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Diabetes Insipidus, or DI, is often confused with diabetes mellitus. It is a rare disease, not widely diagnosed, in which the kidneys produce an abnormally large amount of dilute urine.


Despite similar names, Diabetes Insipidus (or water diabetes) is not related to Diabetes Mellitus (which is sometimes called sugar diabetes). Insipidus comes from the latin "having no flavor". About 1 in 25,000 people have DI. In DI, the kidneys are unable to conserve water while carrying out their duties of filtering the blood. The amount of water conserved is controlled by an anti-diuretic hormone (ADH) called vasopressin.

Vasopressin is produced by the hypothalamus, an area of the brain, and stored in and released by the pituitary gland located at the base of the brain.

When DI is caused by insufficient vasopressin, it is called central diabetes insipidus, or neurogenic, hypothalamic, pituitary or neurohypophyseal DI. It is caused by damage to the hypothalamus or pituitary gland as a result of surgery, infection, tumor, or head injury. Although rare, this form of DI is more common than nephrogenic DI.


Nephrogenic DI is caused by a failure of the kidneys to respond to vasopressin. It involves a defect in the parts of the kidneys that reabsorb water back into the bloodstream. Nephrogenic DI may be inherited if male children receive an abnormal gene on the X chromosome from their mothers. It can also be caused by kidney disease (such as polycystic kidney disease). Some drugs can cause it, such as lithium, amphotericin B, and ademeclocycline.

Central and Nephrogenic DI affect males and females about equally.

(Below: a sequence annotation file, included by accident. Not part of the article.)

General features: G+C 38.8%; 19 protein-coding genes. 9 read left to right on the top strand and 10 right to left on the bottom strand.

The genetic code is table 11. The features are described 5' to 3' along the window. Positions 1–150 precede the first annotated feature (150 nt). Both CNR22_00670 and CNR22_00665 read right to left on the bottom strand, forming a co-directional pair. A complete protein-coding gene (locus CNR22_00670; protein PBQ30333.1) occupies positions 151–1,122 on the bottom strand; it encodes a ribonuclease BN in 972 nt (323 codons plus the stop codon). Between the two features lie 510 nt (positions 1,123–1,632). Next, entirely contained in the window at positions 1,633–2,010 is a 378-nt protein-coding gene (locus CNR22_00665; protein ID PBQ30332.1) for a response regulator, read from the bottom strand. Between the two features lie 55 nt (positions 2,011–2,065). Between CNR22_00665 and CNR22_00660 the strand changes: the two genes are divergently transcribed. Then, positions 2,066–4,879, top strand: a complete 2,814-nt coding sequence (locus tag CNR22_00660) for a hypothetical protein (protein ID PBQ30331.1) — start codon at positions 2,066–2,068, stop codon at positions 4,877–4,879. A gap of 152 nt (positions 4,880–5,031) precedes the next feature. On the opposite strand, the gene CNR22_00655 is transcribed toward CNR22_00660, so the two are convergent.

Gestagenic DI is another form of DI that only occurs during pregnancy, the result of a lack of vasopressin.

Dipsogenic DI is caused by abnormal thirst resulting in primary polydipsia (increased fluid intake).

Symptoms of diabetes insipidus

The major symptom of DI is extreme thirst and excessive urination. People with DI will consume a large quantity of water to compensate for that lost by urination. They are thirsty all the time and want to drink every hour. Bladder enlargement, and signs of dehydration may be present with no other signs.

Symptoms vary with the patient's ability to access water; those with free access may have no symptoms at all. A physical examination may have results that vary with the severity and chronicity of the DI. The results can be entirely normal.

Infants may experience crying and irritability, their growth may be retarded, they may have hyperthermia and weight loss.

Children may experience enuresis, anorexia, linear growth defects, and fatigue.

If you have DI and are not bothered by the symptoms, if thirst mechanisms are normal and adequate fluids are consumed, then nothing needs to be done. You should be sure you are consuming a sufficient amount of water so you are not dehydrated.

If inadequate fluids are consumed, the large amount of water lost in the urine may cause dehydration and high sodium levels in the blood.

Mortality is rare in adults as long as water is available.

 

 

 

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